Alaska is large.  Who knew?  It felt like it was going to take a looong time to get from Talkeetna to Whittier, where we would go on the half day glacier cruise the next day.  And so it did, but we saw some cool stuff along the way.  We took a detour up Hatcher Pass, which is known for some historic mining buildings.  It turned out to be a long detour–a long, beautiful detour with territory ripe for exploration. We didn’t exactly hike a lot, but the potential is off the charts, especially as we gained elevation. Such gorgeous, open country.  I kept wanting to make comparisons to other places, but they fall short.  Alaska is its own world.

The mountains and valleys we saw on that detour are but a mere wrinkle in the landscape of Alaska.  And there’s more.  Lots more.  The weather wasn’t great, so we didn’t stop much more until we passed Anchorage.  Once we were driving along the water, we started looking for whales, specifically Belugas.  No luck. That’s okay. It was still a cool part of the Alaska experience.  More to come.


Alaska’s Savage Alpine Trail


Just another view in Alaska

Denali National Park is so big, the bus ride from the visitor’s center to the end of the road, which is not even at the far end of the park, is over 90 miles.  Denise and I had only one day to see what we could, and the park entrance is over a two hour drive from Talkeetna.  That doesn’t count our requisite random mountain photo stops.  Denali dominates the landscape much of the way, but beyond that, there were countless lesser peaks, some glacier draped, some craggy, some forested.  The entirety of these peaks, these wild areas, borders on overwhelming.  It is good to know that such wilderness still exists when development threatens it in so many other places.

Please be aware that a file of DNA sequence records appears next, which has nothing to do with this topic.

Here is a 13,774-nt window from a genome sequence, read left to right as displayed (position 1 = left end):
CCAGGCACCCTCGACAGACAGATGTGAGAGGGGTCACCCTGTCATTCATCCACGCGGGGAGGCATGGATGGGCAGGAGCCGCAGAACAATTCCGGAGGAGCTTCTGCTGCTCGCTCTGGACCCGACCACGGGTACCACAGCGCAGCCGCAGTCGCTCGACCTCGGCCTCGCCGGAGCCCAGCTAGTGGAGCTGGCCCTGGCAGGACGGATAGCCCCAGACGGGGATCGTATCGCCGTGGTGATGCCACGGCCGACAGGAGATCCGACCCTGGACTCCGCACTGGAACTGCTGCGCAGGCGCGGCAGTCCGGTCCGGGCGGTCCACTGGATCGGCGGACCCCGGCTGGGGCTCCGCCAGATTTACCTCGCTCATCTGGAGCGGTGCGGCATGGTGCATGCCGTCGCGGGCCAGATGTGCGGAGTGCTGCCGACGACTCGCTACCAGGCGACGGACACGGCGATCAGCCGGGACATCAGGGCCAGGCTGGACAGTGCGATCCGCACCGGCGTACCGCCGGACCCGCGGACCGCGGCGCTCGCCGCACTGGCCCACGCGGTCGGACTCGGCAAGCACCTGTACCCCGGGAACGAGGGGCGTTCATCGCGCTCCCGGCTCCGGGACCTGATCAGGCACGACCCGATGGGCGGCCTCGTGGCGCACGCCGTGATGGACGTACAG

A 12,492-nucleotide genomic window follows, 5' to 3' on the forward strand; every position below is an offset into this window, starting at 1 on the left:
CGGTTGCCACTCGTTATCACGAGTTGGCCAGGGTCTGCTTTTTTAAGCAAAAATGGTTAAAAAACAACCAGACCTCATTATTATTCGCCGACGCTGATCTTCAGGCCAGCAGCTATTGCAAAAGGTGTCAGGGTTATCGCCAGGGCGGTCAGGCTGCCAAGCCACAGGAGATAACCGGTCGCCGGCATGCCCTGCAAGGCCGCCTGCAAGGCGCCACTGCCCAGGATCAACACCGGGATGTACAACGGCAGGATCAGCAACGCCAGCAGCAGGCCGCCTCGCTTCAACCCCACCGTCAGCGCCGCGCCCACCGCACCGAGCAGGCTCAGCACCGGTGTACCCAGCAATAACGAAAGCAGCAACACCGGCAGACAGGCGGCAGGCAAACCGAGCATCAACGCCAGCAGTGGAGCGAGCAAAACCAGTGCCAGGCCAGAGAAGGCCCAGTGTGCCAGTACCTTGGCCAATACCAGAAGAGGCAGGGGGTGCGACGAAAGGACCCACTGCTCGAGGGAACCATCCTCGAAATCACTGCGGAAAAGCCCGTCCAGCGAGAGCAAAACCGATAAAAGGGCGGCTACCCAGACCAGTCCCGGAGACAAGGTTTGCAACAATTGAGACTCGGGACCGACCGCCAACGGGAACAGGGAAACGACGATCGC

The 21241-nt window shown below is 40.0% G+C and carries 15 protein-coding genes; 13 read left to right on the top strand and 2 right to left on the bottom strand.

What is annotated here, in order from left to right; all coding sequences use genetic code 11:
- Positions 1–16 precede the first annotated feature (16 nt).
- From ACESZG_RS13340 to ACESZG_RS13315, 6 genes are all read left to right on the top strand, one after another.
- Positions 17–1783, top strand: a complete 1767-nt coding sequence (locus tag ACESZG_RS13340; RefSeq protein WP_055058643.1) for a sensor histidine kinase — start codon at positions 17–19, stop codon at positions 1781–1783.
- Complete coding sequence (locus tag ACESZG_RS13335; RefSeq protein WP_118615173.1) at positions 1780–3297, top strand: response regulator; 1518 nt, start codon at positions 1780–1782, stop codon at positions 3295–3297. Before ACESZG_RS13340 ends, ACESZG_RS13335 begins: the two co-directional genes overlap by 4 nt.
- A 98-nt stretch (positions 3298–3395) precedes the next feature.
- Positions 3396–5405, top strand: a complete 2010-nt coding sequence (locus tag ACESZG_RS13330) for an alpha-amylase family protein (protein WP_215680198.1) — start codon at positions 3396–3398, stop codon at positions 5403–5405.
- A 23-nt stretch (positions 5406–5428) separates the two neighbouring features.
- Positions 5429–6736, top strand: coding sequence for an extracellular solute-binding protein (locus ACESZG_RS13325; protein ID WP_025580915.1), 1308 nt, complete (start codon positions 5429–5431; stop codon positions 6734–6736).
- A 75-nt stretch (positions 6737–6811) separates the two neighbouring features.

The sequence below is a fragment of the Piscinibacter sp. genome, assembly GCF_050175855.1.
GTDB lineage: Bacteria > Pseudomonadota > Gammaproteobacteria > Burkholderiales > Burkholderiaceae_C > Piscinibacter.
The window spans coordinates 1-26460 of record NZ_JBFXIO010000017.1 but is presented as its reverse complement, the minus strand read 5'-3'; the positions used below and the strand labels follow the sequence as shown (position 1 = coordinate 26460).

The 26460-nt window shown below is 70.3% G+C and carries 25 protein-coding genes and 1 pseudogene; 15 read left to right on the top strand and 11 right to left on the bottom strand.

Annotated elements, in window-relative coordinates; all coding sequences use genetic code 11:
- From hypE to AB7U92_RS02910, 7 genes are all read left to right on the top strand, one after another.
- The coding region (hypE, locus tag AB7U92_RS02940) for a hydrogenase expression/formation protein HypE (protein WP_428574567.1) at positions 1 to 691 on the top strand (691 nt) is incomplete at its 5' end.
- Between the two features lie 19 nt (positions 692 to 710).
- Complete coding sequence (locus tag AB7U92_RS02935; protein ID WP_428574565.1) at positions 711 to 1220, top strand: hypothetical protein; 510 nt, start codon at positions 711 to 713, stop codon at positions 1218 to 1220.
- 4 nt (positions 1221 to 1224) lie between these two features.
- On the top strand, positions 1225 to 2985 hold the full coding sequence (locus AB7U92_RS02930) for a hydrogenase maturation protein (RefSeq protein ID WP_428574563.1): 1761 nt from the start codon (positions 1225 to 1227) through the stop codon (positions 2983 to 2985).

At the visitor center, we asked a few questions, used the plumbing, saw some exhibits, then headed toward a spot I’d already considered based on a tip from my sister Sarah.  She and my niece had been in the park a few months earlier, and they had love the Savage Alpine Trail, a dozen miles into the park.  Good enough for me!

The Savage Alpine Trail is a point to point hike with a car or bus shuttle in between.  We opted for the closer beginning because we found parking there and heard it could be tight at the far end.  The trail climbed casually through a scrubby forest above a creek, with views popping out here and there.  Eventually we started climbing the side of a ridge, and views became far reaching in short order.  We passed other hikers, and they passed us back a few times until the trail began climbing in earnest, switchbacking above the treeline into a world dotted with rocks and various ground cover.  Denise was the one pushing the pace.  I was almost giddy with excitement to hike in such terrain.  I love open alpine ecosystems.